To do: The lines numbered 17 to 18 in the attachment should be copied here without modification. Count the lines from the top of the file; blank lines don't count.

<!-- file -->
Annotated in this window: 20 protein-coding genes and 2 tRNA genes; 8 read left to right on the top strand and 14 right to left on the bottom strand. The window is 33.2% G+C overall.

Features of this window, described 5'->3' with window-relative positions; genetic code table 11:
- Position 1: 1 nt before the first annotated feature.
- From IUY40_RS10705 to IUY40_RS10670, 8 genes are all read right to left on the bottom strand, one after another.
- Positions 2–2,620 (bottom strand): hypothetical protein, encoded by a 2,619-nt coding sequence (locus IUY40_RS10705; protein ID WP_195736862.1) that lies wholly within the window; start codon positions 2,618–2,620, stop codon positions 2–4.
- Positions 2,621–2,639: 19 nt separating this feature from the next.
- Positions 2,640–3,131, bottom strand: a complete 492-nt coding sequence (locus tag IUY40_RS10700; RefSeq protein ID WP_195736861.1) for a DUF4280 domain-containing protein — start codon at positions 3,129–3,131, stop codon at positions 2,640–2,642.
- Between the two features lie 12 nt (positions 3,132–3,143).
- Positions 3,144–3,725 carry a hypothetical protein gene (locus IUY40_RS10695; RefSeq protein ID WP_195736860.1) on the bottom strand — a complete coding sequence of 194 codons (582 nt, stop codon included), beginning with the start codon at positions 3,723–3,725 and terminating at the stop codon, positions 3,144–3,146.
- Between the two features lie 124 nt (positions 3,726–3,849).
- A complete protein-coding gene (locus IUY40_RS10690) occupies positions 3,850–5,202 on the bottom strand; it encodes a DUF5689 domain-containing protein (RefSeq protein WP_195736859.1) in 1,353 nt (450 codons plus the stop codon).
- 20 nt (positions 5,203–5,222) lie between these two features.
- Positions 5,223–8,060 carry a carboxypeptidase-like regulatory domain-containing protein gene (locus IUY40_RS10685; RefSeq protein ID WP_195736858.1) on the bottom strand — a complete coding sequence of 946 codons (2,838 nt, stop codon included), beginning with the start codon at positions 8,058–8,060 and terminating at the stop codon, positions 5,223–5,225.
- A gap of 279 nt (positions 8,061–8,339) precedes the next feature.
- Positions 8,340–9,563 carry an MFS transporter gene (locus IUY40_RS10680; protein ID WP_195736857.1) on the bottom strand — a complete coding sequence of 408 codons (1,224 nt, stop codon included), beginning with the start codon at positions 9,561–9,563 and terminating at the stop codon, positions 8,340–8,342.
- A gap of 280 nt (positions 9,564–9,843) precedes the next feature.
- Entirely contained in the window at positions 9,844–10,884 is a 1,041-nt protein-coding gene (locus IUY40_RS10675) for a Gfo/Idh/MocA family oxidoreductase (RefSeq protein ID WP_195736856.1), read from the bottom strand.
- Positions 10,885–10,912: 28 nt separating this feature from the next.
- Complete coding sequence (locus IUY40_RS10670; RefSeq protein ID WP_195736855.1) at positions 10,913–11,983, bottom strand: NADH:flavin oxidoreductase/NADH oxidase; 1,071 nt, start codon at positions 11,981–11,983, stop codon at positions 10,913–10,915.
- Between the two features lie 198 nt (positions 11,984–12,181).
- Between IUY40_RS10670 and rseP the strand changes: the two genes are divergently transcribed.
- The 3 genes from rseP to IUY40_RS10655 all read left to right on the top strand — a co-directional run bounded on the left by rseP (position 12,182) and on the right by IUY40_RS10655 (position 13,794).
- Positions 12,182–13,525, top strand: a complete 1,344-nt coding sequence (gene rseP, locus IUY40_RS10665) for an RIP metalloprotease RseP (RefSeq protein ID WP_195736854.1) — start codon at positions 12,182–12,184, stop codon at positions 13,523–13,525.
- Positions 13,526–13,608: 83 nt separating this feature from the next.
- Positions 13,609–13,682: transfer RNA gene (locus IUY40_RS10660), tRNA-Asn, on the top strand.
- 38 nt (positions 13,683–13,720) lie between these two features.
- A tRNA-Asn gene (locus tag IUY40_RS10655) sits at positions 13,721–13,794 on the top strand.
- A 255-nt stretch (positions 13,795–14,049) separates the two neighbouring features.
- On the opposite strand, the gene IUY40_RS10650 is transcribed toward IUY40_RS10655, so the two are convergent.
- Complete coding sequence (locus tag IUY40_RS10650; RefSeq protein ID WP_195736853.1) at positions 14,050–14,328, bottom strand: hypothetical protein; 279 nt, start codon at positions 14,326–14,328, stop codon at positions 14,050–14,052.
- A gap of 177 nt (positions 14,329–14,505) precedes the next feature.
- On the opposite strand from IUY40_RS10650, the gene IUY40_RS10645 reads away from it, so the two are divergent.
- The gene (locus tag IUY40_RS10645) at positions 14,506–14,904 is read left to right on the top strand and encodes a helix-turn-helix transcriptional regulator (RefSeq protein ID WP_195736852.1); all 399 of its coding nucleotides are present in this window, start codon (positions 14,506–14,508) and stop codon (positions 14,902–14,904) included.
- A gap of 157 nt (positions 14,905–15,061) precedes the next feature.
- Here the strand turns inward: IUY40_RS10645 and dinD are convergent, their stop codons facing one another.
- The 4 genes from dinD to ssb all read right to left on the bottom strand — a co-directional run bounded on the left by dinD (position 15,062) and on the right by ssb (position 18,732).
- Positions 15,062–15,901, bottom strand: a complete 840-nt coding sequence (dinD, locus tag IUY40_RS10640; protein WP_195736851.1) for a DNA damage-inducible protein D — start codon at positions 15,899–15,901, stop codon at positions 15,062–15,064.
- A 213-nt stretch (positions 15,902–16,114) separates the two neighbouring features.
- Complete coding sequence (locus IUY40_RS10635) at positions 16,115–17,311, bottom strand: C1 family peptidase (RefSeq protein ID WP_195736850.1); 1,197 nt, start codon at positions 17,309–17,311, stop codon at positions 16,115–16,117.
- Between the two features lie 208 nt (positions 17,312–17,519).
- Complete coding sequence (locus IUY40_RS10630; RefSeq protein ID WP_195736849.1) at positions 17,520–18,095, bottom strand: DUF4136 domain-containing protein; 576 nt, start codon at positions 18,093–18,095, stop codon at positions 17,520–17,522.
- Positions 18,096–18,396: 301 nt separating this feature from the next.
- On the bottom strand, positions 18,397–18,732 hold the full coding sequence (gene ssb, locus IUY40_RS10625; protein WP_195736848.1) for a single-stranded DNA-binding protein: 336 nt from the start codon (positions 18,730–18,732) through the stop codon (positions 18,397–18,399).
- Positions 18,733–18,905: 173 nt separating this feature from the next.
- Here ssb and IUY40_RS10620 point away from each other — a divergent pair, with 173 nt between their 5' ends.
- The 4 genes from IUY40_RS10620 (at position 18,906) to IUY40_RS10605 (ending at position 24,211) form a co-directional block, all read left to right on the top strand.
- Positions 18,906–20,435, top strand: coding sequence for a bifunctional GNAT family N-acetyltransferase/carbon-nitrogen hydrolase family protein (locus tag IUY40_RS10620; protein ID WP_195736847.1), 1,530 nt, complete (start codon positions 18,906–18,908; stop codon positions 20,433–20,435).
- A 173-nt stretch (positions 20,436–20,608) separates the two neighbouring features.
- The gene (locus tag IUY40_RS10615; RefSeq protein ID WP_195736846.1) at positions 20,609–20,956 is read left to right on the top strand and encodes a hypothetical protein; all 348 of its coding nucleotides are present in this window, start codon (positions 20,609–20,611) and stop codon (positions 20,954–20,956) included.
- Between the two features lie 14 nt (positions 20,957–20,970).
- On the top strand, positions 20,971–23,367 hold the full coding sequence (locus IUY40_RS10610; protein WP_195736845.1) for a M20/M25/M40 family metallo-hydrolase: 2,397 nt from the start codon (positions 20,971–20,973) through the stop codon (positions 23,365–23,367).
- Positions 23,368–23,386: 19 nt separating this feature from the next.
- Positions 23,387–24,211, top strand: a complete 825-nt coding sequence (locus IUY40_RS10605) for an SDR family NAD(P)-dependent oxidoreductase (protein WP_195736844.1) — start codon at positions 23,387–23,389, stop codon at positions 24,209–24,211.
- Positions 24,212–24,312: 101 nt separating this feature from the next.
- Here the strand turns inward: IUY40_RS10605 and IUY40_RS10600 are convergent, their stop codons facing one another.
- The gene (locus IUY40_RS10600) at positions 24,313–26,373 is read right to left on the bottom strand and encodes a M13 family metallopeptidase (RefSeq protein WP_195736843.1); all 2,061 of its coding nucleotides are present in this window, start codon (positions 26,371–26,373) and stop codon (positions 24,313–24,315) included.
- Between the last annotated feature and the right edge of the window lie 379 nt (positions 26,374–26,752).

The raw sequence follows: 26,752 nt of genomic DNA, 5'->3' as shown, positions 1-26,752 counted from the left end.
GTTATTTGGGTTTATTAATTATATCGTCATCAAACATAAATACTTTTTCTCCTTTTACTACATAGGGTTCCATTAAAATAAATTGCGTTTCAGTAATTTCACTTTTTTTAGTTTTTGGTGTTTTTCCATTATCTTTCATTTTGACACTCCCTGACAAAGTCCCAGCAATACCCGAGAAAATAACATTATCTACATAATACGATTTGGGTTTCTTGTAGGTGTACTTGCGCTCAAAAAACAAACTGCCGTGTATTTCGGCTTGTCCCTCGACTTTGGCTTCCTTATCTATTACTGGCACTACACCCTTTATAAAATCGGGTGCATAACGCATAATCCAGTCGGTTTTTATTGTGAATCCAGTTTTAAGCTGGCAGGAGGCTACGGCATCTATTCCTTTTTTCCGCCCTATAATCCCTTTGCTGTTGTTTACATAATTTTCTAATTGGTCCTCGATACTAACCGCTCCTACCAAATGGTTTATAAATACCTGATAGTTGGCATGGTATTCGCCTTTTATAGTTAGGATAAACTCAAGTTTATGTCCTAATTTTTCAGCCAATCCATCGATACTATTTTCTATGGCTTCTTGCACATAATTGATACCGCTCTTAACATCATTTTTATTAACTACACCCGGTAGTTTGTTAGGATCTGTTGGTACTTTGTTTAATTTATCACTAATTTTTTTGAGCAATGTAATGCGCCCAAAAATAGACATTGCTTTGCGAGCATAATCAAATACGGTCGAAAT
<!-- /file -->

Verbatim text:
- Entirely contained in the window at positions 9,844–10,884 is a 1,041-nt protein-coding gene (locus IUY40_RS10675) for a Gfo/Idh/MocA family oxidoreductase (RefSeq protein ID WP_195736856.1), read from the bottom strand.
- Positions 10,885–10,912: 28 nt separating this feature from the next.